Synchronicity: The Origin Story
Have you experienced any synchronicities, today?
How humbling it is to realize there is a very specific origin of the now-ubiquitous term, ‘synchronicity’ — as per its use in spiritual circles. And, it was coined by Dr. Carl Jung (iconic psychiatrist — he did have a medical degree — of the mystic arts).
He has an entire text devoted to the construct; and, although Jung’s mind tended to be forever unleashed, his fascination with it was not a passing fancy.
Part of the back story as to why Jung manifested the concept was a response to poltergeist-like activity at his mother’s home after the family had been participating in seances with a particular medium. Although he did follow the spiritual path from there, from this he decided it was a manifestation of something wholly separate — the two closely related heavy poltergeist incidents — and not *just* a call to pull him into that lifestyle.
Jung dissects everything to pieces but because of that he has increased our language currency and ability to talk about concepts such as what synchronicity represents.
His original concept of synchronicity abstracts it from everything else going on. From Jung’s view, it sort of just ‘is what it is’… until further notice.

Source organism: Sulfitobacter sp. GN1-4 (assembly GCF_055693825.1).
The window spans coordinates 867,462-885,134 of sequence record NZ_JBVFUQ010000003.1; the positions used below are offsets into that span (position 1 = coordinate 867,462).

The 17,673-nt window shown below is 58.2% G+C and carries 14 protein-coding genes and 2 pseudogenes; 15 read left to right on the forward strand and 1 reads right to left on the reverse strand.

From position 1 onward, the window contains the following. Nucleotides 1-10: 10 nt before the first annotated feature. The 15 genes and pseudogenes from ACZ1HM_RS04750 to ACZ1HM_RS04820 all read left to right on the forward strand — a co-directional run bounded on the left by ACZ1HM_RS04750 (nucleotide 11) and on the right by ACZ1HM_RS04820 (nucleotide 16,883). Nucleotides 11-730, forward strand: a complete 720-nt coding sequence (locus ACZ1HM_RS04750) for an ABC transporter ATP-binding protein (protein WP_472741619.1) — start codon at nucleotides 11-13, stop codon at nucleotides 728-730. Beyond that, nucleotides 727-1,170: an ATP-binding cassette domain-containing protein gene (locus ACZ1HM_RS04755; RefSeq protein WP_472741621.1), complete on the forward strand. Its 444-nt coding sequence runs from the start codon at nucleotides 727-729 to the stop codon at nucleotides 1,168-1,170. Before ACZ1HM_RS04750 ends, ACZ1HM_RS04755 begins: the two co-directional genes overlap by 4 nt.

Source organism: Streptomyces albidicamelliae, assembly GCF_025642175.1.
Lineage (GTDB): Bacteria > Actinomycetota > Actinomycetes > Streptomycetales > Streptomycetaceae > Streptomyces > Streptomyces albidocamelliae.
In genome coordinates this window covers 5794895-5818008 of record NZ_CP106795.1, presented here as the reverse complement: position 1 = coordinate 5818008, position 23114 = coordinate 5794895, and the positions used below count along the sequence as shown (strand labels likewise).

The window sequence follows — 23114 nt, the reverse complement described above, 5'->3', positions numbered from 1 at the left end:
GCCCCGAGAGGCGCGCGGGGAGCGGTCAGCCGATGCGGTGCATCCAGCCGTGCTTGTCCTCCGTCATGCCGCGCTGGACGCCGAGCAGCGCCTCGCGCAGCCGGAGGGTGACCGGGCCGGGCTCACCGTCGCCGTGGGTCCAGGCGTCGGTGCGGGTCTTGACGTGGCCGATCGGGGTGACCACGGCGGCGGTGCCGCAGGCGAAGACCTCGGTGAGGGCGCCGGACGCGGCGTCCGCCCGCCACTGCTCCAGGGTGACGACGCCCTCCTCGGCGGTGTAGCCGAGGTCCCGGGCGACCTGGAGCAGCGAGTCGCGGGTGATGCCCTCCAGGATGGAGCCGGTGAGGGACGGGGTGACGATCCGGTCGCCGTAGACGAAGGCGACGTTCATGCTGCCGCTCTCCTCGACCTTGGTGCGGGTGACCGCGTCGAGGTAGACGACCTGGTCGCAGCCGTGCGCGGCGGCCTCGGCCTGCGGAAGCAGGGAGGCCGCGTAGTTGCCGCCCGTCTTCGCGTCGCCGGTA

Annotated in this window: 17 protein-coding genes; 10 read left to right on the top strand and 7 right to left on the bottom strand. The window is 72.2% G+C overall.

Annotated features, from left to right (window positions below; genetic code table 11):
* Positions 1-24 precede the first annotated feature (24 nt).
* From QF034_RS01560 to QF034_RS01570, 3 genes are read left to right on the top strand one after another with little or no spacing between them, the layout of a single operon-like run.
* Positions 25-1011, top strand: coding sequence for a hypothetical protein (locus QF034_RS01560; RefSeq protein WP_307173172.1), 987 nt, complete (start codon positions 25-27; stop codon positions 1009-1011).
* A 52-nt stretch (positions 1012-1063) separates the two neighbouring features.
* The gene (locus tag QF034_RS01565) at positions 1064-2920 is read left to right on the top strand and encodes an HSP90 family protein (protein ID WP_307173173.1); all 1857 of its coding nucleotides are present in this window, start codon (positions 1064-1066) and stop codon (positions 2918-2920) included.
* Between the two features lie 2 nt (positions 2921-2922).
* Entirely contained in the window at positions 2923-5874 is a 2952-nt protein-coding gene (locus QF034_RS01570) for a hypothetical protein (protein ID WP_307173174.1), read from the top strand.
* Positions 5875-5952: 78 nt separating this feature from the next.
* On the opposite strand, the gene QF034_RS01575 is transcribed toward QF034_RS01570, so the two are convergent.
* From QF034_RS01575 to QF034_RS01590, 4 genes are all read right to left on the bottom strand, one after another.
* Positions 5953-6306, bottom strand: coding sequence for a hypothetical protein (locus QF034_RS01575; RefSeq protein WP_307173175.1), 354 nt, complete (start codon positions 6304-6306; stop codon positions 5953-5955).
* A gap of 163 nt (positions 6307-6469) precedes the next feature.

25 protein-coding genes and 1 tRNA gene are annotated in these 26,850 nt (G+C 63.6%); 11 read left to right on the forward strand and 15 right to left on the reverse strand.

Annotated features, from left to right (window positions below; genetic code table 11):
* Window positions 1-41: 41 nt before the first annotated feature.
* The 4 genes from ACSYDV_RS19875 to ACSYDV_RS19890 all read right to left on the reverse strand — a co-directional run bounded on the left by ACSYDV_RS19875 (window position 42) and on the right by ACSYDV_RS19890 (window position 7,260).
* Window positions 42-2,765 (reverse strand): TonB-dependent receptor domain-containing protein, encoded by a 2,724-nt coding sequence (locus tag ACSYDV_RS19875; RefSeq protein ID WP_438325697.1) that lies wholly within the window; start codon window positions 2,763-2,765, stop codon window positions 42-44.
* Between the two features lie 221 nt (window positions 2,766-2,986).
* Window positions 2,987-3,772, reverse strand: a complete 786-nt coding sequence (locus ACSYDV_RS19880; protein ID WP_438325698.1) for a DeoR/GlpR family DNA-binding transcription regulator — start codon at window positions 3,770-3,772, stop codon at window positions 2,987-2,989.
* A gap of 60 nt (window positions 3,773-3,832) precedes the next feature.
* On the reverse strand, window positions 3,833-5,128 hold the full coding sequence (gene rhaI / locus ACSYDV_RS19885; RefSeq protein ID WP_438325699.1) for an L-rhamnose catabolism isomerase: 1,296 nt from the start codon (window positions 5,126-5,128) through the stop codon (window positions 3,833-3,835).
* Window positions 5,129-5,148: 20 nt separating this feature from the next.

Jung loved to abstract concepts from the whole for the sake of dissecting consciousness. He left us a lot of tools and concepts which most of us don’t realize came from him.
Synchronicity, he defined, simply (and, always a bit controversially) as a “meaningful coincidence”.
While this may seem overly reductionist, it wasn’t to him. His transparent unpacking of experience and intentions here can help reveal why this was probably a good thing and a ‘meaningful observation’.
It’s not good to freak out over every synchronicity. Right? It wastes time and we look stupid.
For one, a lot of people on a more spiritual path tend to experience them (or, notice them?) much, much, more frequently than more strictly logos-attached personalities. And, they’re not always life-changing. We notice it and move on in most cases.
Obsessing over a synchronicity in our life or beyond can keep us from enjoying the basic nature of it being purely “meaningful” and signaling how life is inherently meaningful.
From there, things will unfold as they will but it’s best not to ruminate.
That is not to say, obviously, that such occasions have no meaning nor that the meaning is always mysterious.
It is simply a catch-all phrase — “meaningful coincidence” — so that synchronicity may be discussed as a separate construct — the way we are discussing it at this time.
So, the next time we talk about synchronicities, we can silently or not thank Jung; and, remember to evaluate each one (but not hasily or heavily evaluate) according to our unique life paths and instincts.
Synchronicities are meaningful, and personal and impersonal, at the same time. And, this is another angle of understanding the foundation of Jung’s ‘transpersonal psychology’ — and his early understanding of interconnectivity.
And, we’ll leave it at that for this discussion on Jung.
Let’s talk about his mandala obsession, soon…
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